Background: Bullying is known as aggressive behavior or acting in a way that brings intentional harm that includes an imbalance of power when repeated over time. The current study aimed to know the prevalence, effects, and types of bullying and victimization in primary schools of both males and females.
Methodology: A cross-sectional study was conducted from January 2020 to May 2020. The targeted population was the students of primary schools in Riyadh, Saudi Arabia. After identifying all primary schools in Riyadh, they were divided into five categories according to regions. A self-administered questionnaire was then distributed among 620 students in classrooms in papers.
Results: The students who participated in this study were 517 with an 83.3% of response rate. More than half of them were females [286 (55.3%)]. It was found that male students as compared to female students showed statistically significant higher bullying and victimization rates. However, the overall level of bullying and victimization was low. The results revealed that the highest mean score was for the point other students tease me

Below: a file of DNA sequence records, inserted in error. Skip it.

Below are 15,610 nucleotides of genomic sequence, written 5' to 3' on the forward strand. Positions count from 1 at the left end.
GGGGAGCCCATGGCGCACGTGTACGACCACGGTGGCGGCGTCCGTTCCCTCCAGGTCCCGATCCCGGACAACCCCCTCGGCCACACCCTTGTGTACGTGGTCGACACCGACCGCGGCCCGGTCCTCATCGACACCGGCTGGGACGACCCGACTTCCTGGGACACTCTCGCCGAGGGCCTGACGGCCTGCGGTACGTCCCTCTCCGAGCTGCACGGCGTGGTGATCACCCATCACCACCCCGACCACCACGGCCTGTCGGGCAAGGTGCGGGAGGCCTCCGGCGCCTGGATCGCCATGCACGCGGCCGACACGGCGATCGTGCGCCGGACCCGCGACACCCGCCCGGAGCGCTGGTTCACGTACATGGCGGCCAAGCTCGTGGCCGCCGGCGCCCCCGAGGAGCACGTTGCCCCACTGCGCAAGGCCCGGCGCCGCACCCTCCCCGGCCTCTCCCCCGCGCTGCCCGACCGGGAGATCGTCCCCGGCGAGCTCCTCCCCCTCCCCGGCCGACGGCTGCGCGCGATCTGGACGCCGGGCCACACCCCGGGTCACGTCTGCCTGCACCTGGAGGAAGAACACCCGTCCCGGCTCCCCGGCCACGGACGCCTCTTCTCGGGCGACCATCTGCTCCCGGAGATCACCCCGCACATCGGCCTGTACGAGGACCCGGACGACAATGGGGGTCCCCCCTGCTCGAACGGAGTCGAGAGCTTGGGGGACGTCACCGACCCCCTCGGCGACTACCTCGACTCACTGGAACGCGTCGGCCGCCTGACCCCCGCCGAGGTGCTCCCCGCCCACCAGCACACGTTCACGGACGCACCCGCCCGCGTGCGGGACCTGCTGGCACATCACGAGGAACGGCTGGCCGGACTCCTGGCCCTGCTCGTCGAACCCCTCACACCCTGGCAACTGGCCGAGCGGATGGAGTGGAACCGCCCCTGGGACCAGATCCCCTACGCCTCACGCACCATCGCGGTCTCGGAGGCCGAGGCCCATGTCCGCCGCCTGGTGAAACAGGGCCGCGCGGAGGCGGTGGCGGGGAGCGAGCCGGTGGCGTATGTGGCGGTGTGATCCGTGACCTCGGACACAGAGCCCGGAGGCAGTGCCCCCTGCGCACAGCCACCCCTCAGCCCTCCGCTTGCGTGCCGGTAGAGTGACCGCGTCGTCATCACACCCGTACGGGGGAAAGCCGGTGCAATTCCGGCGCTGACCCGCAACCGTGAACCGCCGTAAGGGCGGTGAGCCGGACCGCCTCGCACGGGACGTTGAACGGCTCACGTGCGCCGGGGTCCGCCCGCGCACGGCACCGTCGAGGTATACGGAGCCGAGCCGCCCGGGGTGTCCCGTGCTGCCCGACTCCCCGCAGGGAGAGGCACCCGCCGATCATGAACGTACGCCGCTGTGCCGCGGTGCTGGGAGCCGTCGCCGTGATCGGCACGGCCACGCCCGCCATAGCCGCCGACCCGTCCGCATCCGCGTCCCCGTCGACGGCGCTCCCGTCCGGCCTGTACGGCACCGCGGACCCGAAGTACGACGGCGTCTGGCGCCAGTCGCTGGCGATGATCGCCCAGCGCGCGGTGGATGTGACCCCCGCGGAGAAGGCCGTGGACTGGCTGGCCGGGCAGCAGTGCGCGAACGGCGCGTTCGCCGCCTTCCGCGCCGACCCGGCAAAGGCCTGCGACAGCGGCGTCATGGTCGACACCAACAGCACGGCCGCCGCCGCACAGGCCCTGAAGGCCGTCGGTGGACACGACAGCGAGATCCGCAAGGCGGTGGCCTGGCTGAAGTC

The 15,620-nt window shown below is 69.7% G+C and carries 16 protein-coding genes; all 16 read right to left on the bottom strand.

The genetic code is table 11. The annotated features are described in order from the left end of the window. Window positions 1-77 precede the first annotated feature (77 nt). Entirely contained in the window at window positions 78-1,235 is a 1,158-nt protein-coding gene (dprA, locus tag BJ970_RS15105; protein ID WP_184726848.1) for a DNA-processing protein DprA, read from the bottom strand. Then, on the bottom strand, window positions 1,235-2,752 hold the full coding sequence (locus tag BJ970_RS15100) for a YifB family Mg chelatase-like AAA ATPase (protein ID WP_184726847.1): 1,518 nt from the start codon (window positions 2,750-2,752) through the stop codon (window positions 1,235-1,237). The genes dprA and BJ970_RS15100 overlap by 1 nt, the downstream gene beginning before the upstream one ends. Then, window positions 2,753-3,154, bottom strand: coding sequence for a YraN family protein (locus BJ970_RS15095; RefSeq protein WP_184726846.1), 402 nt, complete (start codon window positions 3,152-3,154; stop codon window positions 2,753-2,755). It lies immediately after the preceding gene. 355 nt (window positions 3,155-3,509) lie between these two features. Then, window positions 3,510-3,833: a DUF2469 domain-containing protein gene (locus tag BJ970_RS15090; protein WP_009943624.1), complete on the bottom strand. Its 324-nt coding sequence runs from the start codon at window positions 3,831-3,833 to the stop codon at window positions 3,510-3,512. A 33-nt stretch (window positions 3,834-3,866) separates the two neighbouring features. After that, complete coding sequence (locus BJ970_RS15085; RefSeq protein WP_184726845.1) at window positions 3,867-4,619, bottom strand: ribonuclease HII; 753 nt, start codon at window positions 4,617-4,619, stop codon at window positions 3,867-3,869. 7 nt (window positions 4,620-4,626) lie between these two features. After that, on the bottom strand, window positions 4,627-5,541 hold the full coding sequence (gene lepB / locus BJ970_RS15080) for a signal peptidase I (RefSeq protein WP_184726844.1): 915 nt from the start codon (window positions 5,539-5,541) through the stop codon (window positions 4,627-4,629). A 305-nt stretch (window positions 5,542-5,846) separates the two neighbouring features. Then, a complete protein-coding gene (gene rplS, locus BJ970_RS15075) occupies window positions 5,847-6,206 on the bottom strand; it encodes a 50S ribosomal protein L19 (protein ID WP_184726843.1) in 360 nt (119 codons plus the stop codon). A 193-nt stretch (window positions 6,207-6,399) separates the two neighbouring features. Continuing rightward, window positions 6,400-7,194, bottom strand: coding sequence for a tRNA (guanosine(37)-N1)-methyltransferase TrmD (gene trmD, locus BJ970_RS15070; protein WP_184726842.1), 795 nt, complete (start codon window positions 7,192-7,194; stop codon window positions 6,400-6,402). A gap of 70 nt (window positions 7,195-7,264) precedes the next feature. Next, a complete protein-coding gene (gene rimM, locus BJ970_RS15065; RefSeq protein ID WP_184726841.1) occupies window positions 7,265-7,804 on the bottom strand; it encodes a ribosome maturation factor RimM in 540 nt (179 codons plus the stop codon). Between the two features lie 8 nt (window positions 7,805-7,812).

at 0.68 (± 0.71), followed by other students take things from me that I do not want to give them at 0.64 (± 0.69), whereas the lowest scores were for the points I want to stay home from school because students are mean to me, At recess, I play by myself, and I am hit or kicked by other students at 0.23 (± 0.54), 0.25 (± 0.53), and 0.29 (± 0.54), respectively.
Conclusion: The study shows that the levels of bullying and victimization were low among primary school students in Riyadh.
Key words: Prevalence, bullying, victimization, primary school, students, Saudi Arabia.